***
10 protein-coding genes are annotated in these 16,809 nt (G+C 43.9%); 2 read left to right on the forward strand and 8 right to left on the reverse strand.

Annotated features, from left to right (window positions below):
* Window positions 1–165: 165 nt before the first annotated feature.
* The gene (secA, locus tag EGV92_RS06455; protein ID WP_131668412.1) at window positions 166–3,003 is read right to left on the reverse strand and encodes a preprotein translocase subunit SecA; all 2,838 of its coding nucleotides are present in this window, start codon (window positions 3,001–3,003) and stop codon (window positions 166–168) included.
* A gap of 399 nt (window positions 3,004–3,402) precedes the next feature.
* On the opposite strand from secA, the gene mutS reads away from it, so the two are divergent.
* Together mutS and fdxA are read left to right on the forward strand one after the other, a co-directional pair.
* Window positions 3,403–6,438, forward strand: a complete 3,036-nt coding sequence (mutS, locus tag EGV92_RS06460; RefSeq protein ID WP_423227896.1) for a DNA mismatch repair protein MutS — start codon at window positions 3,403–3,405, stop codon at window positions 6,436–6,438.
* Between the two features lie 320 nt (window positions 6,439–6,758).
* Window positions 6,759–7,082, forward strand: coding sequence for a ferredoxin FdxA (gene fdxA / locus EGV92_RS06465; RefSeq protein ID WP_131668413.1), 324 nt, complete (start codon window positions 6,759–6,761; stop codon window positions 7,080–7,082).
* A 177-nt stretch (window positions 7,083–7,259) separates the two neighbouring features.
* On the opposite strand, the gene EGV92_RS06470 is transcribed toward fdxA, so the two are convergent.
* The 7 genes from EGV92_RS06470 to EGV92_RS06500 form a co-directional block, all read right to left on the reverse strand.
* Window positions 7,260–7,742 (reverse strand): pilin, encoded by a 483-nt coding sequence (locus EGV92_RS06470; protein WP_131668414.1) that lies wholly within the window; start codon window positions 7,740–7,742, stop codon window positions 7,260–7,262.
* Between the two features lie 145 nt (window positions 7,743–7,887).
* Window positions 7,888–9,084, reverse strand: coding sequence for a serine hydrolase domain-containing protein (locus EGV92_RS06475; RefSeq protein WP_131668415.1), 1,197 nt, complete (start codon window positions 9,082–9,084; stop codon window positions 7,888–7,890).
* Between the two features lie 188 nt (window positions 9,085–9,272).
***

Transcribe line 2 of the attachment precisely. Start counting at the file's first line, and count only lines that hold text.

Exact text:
Annotated features, from left to right (window positions below):